Annuities in Australia: Pros and Cons
In Australia, we have relatively few guaranteed income products and this represents a significant disadvantage for many retirees who are seeking a secure and reliable product to meet or all or part of their income requirements in retirement. With the exception of defined benefit or final salary pensions, which are now generally limited to politicians and public servants, the only guaranteed income products available in Australia are currently annuities.
Annuities can only be provided by life insurance companies, and these companies are regulated by the Australian Prudential Regulation Authority (APRA), but are generally marketed by broader financial organisations holding a life insurance license. Examples of some of the companies offering annuities include BT (Westpac), Challenger and Comminsure (CBA).
The following types of annuities are generally available in Australia:
- Fixed term annuities: these provide a regular income stream for a fixed number of years (i.e. fixed start and end dates); you can choose to have your initial investment capital returned at the end of the agreed term, or gradually during the term as part of your regular payments
- Lifetime annuities: these have no fixed term and are designed to provide payments for the rest of your life; some lifetime annuities have a guarantee (or withdrawal) period, allowing you access to your capital early, if required
- Complying annuities: an annuity purchased prior to September 2007 that is either 50% or 100% exempt from the Assets test; existing complying annuities may be rolled over to a new annuity and maintain their asset test exemption status
Advantages of Annuities:
- Annuities provide you with a guaranteed income, regardless of how markets perform, and payments can generally be made monthly, quarterly, six-monthly or annually.
- Annuity income payments are tax free if you invest with super money and are aged 60 or over
- Annuities purchased with super money before age 60 will have the taxable portion taxed at your marginal tax rate, however, you will receive a 15% offset
- Only the income component (if any) of an annuity purchased with non-super money is taxable
- You do not pay tax on investment earnings
- Indexed annuities can protect you from the rising costs of living
- The term (length of the annuity policy) can be selected by the individual investor at the outset. Fixed term annuities are generally available for terms of between 1 and 50 years, whilst the term of a lifetime annuity is the rest of the investor´s life – no matter how long they live
- Residual Capital Value (RCV) - in some cases a lump sum or "Residual Capital Value" may be returned to you at the end of the contract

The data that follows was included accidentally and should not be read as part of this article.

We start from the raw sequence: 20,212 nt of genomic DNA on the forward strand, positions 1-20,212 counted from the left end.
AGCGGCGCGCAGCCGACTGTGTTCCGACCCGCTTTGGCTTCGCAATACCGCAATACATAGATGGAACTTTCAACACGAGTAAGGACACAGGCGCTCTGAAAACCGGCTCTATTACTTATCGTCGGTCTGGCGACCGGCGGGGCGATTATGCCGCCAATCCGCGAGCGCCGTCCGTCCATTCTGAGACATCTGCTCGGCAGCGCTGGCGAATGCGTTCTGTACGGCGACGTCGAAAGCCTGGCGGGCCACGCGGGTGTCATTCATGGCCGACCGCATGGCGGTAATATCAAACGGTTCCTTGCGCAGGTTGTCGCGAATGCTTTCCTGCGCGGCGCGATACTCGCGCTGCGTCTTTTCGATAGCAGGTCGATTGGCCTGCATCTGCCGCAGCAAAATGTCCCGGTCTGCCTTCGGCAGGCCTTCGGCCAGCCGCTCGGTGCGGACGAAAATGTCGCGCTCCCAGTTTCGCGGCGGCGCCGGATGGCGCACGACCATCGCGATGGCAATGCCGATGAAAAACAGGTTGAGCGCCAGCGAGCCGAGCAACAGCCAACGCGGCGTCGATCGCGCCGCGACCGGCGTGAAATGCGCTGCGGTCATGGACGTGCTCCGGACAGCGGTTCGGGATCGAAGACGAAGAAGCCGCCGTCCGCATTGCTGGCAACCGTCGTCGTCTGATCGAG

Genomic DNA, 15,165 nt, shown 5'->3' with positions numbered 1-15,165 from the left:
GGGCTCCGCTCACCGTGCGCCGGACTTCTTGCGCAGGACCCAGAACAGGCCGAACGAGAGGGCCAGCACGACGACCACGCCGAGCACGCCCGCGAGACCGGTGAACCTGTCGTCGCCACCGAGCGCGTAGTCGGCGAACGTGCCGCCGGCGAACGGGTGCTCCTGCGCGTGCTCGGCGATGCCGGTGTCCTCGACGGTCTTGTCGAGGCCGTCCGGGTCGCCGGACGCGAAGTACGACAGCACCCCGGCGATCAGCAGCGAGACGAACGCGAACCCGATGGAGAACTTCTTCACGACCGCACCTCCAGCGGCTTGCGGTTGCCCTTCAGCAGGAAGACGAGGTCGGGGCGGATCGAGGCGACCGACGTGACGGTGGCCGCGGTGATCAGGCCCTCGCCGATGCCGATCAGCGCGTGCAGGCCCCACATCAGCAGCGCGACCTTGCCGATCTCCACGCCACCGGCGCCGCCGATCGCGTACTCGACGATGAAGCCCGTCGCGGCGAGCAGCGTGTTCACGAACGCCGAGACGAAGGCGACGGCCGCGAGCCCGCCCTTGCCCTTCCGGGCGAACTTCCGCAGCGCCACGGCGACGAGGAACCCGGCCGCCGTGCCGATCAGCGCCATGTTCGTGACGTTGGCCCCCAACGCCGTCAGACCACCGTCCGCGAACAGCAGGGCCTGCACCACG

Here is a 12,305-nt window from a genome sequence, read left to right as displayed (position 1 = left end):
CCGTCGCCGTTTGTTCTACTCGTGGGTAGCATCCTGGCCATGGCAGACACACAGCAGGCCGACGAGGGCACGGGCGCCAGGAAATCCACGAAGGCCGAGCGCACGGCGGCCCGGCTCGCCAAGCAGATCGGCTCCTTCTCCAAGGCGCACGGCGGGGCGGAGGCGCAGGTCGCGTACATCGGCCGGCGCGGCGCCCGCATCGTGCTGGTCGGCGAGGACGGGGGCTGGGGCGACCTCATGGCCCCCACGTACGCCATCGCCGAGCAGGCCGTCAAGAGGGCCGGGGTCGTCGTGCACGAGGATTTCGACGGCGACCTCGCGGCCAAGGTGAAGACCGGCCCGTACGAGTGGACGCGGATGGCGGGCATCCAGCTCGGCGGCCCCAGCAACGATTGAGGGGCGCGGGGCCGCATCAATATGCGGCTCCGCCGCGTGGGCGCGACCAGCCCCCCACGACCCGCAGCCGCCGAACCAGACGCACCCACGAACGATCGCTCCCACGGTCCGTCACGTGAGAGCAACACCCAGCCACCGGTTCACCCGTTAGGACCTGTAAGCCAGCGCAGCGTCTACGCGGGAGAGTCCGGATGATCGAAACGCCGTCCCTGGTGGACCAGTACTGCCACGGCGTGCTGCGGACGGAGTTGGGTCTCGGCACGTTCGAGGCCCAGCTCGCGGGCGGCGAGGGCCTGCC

- Some annuities let you nominate a loved one or dependent as a "reversionary beneficiary". This means that they will receive some level of income if you die
- You can choose a fixed term guarantee period, where some money will be paid to your estate if you die during that time
- Generally, annuities carry no product fees – that is they do not charge separate management, administration, performance, entry or exit fees - they are built into the pricing of the annuity
Disadvantages of Annuities:
- Your money is locked away, perhaps for decades - and once you buy an annuity, you can’t generally withdraw your money. However, some new annuity products do allow access subject to certain conditions.
- You cannot choose how your money is invested by the fund manager
- Extra features have a cost - opting for indexed payments or a residual value, for example, may mean your regular income payments are lower.
- The nature of an annuity may mean that it is backed by very conservative investments. Your income may be relatively low, but secure, and effectively an annuity might pay less than a market-linked investment
- At present, only a few companies are offering lifetime annuities in Australia and that may be reflecting a relative lack of competition in terms of price and features
- Inheritance - other than during a guaranteed period, money cannot be passed on to your estate from a lifetime annuity (unless you have a minimum payment term as part of the annuity contract, or a "reversionary annuity" which means your spouse or dependent gets income payments if you die).
Impact on your Age Pension entitlements:
- The amount in your annuity will be assessed under the Assets test for the Age Pension (unless purchased prior to 20 September 2007, where different rules apply);
- Part of the income you receive each financial year is currently assessed under the income test (i.e. the assessable income is calculated by reducing the gross annual payments by the deduction amount that reflects a return of the purchase price). From 1 January 2015, any annuity income stream has been treated as a financial asset and assessed using the deeming rules.
- New means test rules for lifetime annuities come into effect from July 1, 2019. For qualifying products the income test will include only 60% of any income with only 60% of the nominal purchase price treated as an asset. When the individual reaches the life expectancy of a 65 year old male (currently age 84) - subject to a minimum five year period - then 30% of the purchase price is included for the rest of the individual’s life. These new rules should now make lifetime annuities a more attractive product - particularly for individuals who currently qualify for only a partial aged pension, or just fail to qualify for a pension.
This information is intended as a very general introduction only. Whilst an annuity may be a viable option in terms of your retirement income, each individual's circumstances will differ, and you should seek professional advice to explore your options further.